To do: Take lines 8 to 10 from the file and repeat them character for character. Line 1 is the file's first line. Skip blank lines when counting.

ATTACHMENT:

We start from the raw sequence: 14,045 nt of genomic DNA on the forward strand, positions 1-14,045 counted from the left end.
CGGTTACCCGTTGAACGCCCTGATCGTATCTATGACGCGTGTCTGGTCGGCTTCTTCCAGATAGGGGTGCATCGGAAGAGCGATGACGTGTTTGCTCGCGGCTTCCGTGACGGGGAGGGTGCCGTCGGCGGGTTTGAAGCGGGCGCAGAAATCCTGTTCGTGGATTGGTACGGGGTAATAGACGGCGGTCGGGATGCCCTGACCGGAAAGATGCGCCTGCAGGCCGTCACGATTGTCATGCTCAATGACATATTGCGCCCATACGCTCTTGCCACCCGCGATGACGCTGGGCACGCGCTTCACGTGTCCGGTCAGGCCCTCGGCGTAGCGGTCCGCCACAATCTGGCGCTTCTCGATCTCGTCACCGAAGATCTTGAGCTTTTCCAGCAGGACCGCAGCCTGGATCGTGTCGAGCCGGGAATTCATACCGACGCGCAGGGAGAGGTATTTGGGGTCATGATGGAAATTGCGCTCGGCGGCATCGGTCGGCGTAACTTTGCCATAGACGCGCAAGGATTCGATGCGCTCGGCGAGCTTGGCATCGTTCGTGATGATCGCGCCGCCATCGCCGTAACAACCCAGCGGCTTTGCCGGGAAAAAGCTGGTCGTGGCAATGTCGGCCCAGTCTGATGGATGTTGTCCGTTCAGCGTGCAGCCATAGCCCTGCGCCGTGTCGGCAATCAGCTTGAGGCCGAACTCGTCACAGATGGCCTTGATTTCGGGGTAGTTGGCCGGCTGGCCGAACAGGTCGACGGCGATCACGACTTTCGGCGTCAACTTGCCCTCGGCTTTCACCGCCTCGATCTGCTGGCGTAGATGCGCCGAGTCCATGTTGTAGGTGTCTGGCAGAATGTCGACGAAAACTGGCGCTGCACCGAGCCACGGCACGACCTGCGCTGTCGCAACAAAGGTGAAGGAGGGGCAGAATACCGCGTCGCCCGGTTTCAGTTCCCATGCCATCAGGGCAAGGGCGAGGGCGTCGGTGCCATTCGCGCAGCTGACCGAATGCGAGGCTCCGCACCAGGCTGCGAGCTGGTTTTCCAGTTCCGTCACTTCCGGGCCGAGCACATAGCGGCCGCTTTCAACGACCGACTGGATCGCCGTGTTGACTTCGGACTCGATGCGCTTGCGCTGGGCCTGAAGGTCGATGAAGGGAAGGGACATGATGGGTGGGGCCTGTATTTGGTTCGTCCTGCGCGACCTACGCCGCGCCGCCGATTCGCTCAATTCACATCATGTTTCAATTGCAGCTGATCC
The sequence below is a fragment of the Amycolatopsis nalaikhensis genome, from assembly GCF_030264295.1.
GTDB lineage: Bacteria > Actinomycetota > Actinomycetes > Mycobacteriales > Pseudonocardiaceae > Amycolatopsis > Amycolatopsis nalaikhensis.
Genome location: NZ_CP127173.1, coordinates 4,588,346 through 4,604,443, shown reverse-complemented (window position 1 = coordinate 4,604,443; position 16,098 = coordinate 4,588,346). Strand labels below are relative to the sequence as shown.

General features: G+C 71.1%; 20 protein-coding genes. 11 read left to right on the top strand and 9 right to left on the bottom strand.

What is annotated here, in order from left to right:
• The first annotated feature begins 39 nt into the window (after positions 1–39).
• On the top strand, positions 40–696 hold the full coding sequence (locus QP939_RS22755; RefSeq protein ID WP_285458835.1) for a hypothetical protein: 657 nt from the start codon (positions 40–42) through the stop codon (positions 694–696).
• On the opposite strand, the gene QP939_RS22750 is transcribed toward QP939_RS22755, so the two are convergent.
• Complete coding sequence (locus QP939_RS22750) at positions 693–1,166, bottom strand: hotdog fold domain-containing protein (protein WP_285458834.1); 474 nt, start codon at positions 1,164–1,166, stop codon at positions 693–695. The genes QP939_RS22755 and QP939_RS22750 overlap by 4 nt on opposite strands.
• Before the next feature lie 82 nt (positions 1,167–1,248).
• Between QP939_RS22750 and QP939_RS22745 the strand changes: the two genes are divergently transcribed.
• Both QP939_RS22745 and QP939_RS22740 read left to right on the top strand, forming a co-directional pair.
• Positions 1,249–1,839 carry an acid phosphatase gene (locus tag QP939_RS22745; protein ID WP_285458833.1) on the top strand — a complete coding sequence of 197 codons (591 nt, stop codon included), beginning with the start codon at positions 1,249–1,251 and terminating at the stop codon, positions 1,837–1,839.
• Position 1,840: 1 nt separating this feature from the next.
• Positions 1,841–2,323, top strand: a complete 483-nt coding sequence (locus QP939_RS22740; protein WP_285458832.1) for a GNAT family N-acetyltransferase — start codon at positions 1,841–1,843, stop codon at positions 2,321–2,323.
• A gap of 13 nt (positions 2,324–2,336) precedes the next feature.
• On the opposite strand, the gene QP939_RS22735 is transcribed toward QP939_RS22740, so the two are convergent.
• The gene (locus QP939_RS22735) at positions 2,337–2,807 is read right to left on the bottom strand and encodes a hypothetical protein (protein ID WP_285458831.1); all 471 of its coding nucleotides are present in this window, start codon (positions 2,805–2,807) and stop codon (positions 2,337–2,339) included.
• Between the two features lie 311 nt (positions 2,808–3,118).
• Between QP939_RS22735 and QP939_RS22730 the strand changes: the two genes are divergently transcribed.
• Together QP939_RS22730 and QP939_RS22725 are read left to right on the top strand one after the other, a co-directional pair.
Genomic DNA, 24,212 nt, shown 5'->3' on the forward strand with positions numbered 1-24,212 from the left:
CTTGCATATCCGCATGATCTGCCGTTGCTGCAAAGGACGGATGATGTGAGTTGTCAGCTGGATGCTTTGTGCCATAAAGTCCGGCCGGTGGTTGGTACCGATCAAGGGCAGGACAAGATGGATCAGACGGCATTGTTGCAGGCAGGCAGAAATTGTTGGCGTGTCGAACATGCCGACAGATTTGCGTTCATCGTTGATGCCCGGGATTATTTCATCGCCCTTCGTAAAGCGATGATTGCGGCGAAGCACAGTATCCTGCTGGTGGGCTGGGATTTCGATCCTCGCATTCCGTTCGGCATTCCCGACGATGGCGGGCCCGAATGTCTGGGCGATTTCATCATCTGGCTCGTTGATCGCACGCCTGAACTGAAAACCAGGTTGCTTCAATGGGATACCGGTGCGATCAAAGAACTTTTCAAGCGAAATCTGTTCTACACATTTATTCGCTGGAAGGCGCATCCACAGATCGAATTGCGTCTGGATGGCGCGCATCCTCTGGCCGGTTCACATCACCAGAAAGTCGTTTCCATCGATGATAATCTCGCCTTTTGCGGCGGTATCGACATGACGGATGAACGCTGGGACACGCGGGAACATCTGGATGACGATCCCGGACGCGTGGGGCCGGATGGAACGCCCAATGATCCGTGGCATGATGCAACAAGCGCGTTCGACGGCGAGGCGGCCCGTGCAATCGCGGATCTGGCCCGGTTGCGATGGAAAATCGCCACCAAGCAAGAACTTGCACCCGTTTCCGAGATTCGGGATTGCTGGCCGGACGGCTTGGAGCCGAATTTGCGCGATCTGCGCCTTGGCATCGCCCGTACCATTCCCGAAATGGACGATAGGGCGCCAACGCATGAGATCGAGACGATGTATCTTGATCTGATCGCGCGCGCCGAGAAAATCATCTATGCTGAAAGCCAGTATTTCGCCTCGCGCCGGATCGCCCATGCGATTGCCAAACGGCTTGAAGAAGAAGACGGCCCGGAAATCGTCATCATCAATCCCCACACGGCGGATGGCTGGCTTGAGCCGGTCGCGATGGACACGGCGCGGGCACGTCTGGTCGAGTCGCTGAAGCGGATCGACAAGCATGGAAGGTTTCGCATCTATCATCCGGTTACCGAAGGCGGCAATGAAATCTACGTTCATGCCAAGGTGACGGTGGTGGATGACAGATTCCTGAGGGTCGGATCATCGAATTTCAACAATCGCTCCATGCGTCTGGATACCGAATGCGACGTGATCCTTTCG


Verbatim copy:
• The first annotated feature begins 39 nt into the window (after positions 1–39).
• On the top strand, positions 40–696 hold the full coding sequence (locus QP939_RS22755; RefSeq protein ID WP_285458835.1) for a hypothetical protein: 657 nt from the start codon (positions 40–42) through the stop codon (positions 694–696).
• On the opposite strand, the gene QP939_RS22750 is transcribed toward QP939_RS22755, so the two are convergent.